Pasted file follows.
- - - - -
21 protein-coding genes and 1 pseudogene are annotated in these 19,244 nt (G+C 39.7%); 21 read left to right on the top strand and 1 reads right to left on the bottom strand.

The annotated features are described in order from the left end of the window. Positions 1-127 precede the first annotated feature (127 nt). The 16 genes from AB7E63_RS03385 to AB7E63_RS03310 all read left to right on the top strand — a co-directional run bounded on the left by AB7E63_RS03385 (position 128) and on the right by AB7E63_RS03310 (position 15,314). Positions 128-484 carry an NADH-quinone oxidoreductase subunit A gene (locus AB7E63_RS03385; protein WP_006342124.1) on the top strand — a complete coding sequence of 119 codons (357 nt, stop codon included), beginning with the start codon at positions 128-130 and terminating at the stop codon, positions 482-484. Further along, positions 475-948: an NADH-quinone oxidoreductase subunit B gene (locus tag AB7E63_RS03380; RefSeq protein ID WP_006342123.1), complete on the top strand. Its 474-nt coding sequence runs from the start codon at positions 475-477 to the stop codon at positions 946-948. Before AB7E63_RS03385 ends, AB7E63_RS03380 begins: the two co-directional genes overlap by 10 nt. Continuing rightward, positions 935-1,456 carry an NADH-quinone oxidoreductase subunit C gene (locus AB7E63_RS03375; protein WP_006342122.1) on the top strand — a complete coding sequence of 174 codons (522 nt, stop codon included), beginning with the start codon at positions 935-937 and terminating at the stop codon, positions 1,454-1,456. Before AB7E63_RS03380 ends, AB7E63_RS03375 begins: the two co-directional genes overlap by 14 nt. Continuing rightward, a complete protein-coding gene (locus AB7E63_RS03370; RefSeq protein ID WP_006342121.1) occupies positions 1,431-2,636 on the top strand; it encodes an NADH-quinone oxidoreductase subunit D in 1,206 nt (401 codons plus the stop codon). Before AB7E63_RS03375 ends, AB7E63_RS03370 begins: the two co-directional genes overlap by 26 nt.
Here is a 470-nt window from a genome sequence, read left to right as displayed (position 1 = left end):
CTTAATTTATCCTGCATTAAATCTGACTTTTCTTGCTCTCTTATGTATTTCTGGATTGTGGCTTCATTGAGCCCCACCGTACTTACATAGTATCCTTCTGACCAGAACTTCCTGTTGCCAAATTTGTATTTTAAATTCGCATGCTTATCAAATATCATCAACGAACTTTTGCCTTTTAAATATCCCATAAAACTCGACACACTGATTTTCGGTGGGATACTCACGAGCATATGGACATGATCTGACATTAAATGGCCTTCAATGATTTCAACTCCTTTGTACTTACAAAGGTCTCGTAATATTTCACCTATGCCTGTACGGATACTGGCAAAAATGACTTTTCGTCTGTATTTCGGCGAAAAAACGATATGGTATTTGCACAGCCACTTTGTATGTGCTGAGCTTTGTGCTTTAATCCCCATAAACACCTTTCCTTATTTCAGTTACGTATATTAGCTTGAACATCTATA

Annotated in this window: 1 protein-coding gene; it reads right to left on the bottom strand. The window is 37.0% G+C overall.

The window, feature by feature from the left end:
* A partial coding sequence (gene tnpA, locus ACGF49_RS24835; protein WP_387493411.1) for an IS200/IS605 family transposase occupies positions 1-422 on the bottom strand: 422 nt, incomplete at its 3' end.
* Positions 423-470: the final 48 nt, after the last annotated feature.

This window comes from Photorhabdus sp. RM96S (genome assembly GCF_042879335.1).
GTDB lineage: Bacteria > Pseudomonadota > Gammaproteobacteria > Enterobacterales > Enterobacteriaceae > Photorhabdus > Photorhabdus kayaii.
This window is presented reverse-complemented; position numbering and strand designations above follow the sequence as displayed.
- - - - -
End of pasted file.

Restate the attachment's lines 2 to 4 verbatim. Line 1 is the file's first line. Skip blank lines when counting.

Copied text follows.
The annotated features are described in order from the left end of the window. Positions 1-127 precede the first annotated feature (127 nt). The 16 genes from AB7E63_RS03385 to AB7E63_RS03310 all read left to right on the top strand — a co-directional run bounded on the left by AB7E63_RS03385 (position 128) and on the right by AB7E63_RS03310 (position 15,314). Positions 128-484 carry an NADH-quinone oxidoreductase subunit A gene (locus AB7E63_RS03385; protein WP_006342124.1) on the top strand — a complete coding sequence of 119 codons (357 nt, stop codon included), beginning with the start codon at positions 128-130 and terminating at the stop codon, positions 482-484. Further along, positions 475-948: an NADH-quinone oxidoreductase subunit B gene (locus tag AB7E63_RS03380; RefSeq protein ID WP_006342123.1), complete on the top strand. Its 474-nt coding sequence runs from the start codon at positions 475-477 to the stop codon at positions 946-948. Before AB7E63_RS03385 ends, AB7E63_RS03380 begins: the two co-directional genes overlap by 10 nt. Continuing rightward, positions 935-1,456 carry an NADH-quinone oxidoreductase subunit C gene (locus AB7E63_RS03375; protein WP_006342122.1) on the top strand — a complete coding sequence of 174 codons (522 nt, stop codon included), beginning with the start codon at positions 935-937 and terminating at the stop codon, positions 1,454-1,456. Before AB7E63_RS03380 ends, AB7E63_RS03375 begins: the two co-directional genes overlap by 14 nt. Continuing rightward, a complete protein-coding gene (locus AB7E63_RS03370; RefSeq protein ID WP_006342121.1) occupies positions 1,431-2,636 on the top strand; it encodes an NADH-quinone oxidoreductase subunit D in 1,206 nt (401 codons plus the stop codon). Before AB7E63_RS03375 ends, AB7E63_RS03370 begins: the two co-directional genes overlap by 26 nt.
Here is a 470-nt window from a genome sequence, read left to right as displayed (position 1 = left end):
CTTAATTTATCCTGCATTAAATCTGACTTTTCTTGCTCTCTTATGTATTTCTGGATTGTGGCTTCATTGAGCCCCACCGTACTTACATAGTATCCTTCTGACCAGAACTTCCTGTTGCCAAATTTGTATTTTAAATTCGCATGCTTATCAAATATCATCAACGAACTTTTGCCTTTTAAATATCCCATAAAACTCGACACACTGATTTTCGGTGGGATACTCACGAGCATATGGACATGATCTGACATTAAATGGCCTTCAATGATTTCAACTCCTTTGTACTTACAAAGGTCTCGTAATATTTCACCTATGCCTGTACGGATACTGGCAAAAATGACTTTTCGTCTGTATTTCGGCGAAAAAACGATATGGTATTTGCACAGCCACTTTGTATGTGCTGAGCTTTGTGCTTTAATCCCCATAAACACCTTTCCTTATTTCAGTTACGTATATTAGCTTGAACATCTATA